After 199 Days in Orbit, Space Station Trio Comes Back Down to Earth

Image: Soyuz landing
A Russian Soyuz capsule fires its retro rockets just as it lands amid the steppes of Kazakhstan on Thursday, bringing NASA's Terry Virts, Russia's Anton Shkaplerov and Italy's Samantha Cristoforetti back to Earth after 199 days on the International Space Station. Bill Ingalls / NASA

A NASA astronaut, a Russian cosmonaut and a record-setting Italian spaceflier left the International Space Station and landed back on Earth on Thursday after spending a longer-than-expected 199 days in orbit.

NASA's Terry Virts, Russia's Anton Shkaplerov and Italy's Samantha Cristoforetti sailed away in a Russian Soyuz space capsule right on time, at 6:20 a.m. ET, as part of a regular crew changeover. They touched down amid the steppes of Kazakhstan at 9:44 a.m. ET.

"It was a textbook homecoming," NASA commentator Rob Navias said.

Three Astronauts Back on Earth After 199 Days in Orbit 1:41

After the landing, the three crew members were helped out of the capsule and set down in chairs to adjust to Earth's gravity. "I feel really good," Virts told the recovery team. "A cold water would be nice."

The spacefliers were taken to a medical tent for checkups, and within days they'll be back in their respective homes.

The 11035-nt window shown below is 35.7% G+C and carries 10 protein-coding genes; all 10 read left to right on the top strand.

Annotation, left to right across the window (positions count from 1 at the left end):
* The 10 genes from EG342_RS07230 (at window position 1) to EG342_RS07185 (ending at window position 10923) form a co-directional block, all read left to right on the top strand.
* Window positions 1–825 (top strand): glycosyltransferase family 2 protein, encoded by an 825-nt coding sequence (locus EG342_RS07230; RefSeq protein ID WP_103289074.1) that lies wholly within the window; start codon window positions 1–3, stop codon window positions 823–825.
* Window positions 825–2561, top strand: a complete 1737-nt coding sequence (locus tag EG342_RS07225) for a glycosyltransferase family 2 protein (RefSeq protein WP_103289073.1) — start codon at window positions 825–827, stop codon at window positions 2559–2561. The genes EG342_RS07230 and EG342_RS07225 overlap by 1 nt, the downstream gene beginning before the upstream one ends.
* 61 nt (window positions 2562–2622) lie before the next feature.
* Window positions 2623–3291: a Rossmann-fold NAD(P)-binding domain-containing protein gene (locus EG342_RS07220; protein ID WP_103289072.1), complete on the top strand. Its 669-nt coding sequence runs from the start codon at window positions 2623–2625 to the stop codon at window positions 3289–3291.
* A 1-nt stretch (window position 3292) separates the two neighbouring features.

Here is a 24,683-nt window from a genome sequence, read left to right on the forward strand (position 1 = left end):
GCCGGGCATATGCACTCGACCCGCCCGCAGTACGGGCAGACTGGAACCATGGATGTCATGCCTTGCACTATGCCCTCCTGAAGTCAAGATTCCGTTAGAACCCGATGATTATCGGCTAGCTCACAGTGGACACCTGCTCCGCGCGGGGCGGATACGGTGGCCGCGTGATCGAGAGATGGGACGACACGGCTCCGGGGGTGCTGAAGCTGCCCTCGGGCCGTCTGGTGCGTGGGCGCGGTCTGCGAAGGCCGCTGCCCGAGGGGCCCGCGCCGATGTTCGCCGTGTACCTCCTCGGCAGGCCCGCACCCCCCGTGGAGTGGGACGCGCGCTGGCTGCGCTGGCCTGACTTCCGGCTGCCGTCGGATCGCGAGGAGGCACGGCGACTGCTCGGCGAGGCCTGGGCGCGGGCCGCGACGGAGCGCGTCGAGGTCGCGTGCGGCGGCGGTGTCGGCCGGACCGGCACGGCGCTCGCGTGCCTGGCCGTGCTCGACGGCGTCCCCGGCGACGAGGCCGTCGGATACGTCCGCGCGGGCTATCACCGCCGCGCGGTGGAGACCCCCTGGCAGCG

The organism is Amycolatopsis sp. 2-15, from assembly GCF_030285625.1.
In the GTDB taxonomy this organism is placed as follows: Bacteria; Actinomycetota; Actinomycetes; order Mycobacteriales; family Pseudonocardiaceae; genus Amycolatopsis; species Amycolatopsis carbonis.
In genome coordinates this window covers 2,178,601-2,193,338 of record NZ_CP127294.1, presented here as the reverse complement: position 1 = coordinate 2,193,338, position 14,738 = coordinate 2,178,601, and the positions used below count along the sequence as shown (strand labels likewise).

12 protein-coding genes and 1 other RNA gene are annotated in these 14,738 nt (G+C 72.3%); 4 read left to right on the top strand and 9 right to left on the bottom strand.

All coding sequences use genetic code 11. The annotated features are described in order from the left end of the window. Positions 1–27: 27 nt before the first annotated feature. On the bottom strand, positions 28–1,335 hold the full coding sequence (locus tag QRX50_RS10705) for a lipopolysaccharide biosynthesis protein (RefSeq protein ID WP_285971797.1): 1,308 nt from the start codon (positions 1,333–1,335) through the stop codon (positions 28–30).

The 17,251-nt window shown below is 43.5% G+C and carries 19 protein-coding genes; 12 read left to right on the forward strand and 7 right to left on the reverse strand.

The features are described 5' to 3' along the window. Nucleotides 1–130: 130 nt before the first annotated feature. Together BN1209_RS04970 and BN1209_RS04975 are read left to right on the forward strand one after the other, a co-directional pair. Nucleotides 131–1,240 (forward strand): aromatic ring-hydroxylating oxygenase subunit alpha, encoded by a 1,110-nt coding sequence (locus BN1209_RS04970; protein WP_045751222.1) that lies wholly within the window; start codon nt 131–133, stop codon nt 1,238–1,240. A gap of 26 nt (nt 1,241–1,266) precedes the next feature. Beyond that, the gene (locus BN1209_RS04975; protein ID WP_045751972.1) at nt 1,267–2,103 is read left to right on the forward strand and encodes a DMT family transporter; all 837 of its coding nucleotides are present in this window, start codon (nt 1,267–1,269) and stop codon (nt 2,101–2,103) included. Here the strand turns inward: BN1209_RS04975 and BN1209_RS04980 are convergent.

During the 199 days, Virts took part in three occasionally tense spacewalks to get the station ready for the arrival of U.S.-made spaceships a couple of years from now. The crew dealt with hundreds of scientific experiments, sipped the first espresso made in zero-G, and handled three robotic cargo deliveries — two by SpaceX Dragon capsules, and one by a Russian Progress craft.

Image: Soyuz landing
NASA's Terry Virts, Russia's Anton Shkaplerov and Italy's Samantha Cristoforetti sit in chairs outside their Soyuz spacecraft just minutes after landing in a remote area near the town of Zhezkazgan, Kazakhstan, on Thursday. Bill Ingalls / NASA

The trio's return was delayed for nearly a month due to problems with a different Progress cargo ship in April. The craft was sent into a faulty orbit due to the failure of a Soyuz rocket and eventually burned up in Earth's atmosphere. The Russians didn't want to proceed with the station crew changeover until they finished investigating the mishap. Last week Russia launched its first Soyuz rocket since the failure.

The next three spacefliers are now scheduled to launch in another Soyuz capsule in late July.

The delay kept Cristoforetti in orbit long enough to set a space endurance record for women astronauts, surpassing the 195-day mark set by NASA's Sunita Williams in 2007. The record for male astronauts is 437.7 days, set by Soviet cosmonaut Valery Polyakov in 1995.

Three other astronauts remain on duty on the station: the outpost's new commander, Russian cosmonaut Gennady Padalka; and Russia's Mikhail Kornienko and NASA's Scott Kelly, who are in the midst of a nearly yearlong stay in orbit.

Astronaut Scott Kelly: ‘Earth Is an Amazing Thing to Look at’ 2:21